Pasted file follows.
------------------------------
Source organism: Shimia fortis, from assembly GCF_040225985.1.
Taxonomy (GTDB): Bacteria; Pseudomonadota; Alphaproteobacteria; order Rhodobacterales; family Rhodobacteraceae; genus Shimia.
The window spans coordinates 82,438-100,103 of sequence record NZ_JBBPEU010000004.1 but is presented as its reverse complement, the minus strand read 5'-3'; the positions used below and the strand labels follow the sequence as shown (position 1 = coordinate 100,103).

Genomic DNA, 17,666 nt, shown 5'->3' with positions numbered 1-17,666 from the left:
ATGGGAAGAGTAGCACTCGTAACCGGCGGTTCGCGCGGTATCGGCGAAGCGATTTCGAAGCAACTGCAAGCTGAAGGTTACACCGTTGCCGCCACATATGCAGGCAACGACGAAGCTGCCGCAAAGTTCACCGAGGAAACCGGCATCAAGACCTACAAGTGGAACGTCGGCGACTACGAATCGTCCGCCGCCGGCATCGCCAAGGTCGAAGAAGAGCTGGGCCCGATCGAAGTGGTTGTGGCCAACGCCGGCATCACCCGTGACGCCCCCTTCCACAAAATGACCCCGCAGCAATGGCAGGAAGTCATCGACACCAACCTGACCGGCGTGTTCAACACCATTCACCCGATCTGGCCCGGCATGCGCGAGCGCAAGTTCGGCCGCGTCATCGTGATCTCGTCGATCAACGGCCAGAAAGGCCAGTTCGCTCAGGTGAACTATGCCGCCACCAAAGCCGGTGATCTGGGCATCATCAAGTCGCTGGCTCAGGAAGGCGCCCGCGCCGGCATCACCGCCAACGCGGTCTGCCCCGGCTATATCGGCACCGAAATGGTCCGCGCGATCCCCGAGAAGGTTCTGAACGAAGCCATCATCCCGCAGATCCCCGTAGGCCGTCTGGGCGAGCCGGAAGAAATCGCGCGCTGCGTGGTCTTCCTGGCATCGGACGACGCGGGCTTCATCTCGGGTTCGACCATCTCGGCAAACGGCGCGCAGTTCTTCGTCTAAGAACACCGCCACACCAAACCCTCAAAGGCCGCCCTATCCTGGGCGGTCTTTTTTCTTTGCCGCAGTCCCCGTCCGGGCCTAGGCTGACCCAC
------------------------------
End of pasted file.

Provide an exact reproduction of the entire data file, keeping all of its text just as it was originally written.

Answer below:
Source organism: Shimia fortis, from assembly GCF_040225985.1.
Taxonomy (GTDB): Bacteria; Pseudomonadota; Alphaproteobacteria; order Rhodobacterales; family Rhodobacteraceae; genus Shimia.
The window spans coordinates 82,438-100,103 of sequence record NZ_JBBPEU010000004.1 but is presented as its reverse complement, the minus strand read 5'-3'; the positions used below and the strand labels follow the sequence as shown (position 1 = coordinate 100,103).

Genomic DNA, 17,666 nt, shown 5'->3' with positions numbered 1-17,666 from the left:
ATGGGAAGAGTAGCACTCGTAACCGGCGGTTCGCGCGGTATCGGCGAAGCGATTTCGAAGCAACTGCAAGCTGAAGGTTACACCGTTGCCGCCACATATGCAGGCAACGACGAAGCTGCCGCAAAGTTCACCGAGGAAACCGGCATCAAGACCTACAAGTGGAACGTCGGCGACTACGAATCGTCCGCCGCCGGCATCGCCAAGGTCGAAGAAGAGCTGGGCCCGATCGAAGTGGTTGTGGCCAACGCCGGCATCACCCGTGACGCCCCCTTCCACAAAATGACCCCGCAGCAATGGCAGGAAGTCATCGACACCAACCTGACCGGCGTGTTCAACACCATTCACCCGATCTGGCCCGGCATGCGCGAGCGCAAGTTCGGCCGCGTCATCGTGATCTCGTCGATCAACGGCCAGAAAGGCCAGTTCGCTCAGGTGAACTATGCCGCCACCAAAGCCGGTGATCTGGGCATCATCAAGTCGCTGGCTCAGGAAGGCGCCCGCGCCGGCATCACCGCCAACGCGGTCTGCCCCGGCTATATCGGCACCGAAATGGTCCGCGCGATCCCCGAGAAGGTTCTGAACGAAGCCATCATCCCGCAGATCCCCGTAGGCCGTCTGGGCGAGCCGGAAGAAATCGCGCGCTGCGTGGTCTTCCTGGCATCGGACGACGCGGGCTTCATCTCGGGTTCGACCATCTCGGCAAACGGCGCGCAGTTCTTCGTCTAAGAACACCGCCACACCAAACCCTCAAAGGCCGCCCTATCCTGGGCGGTCTTTTTTCTTTGCCGCAGTCCCCGTCCGGGCCTAGGCTGACCCAC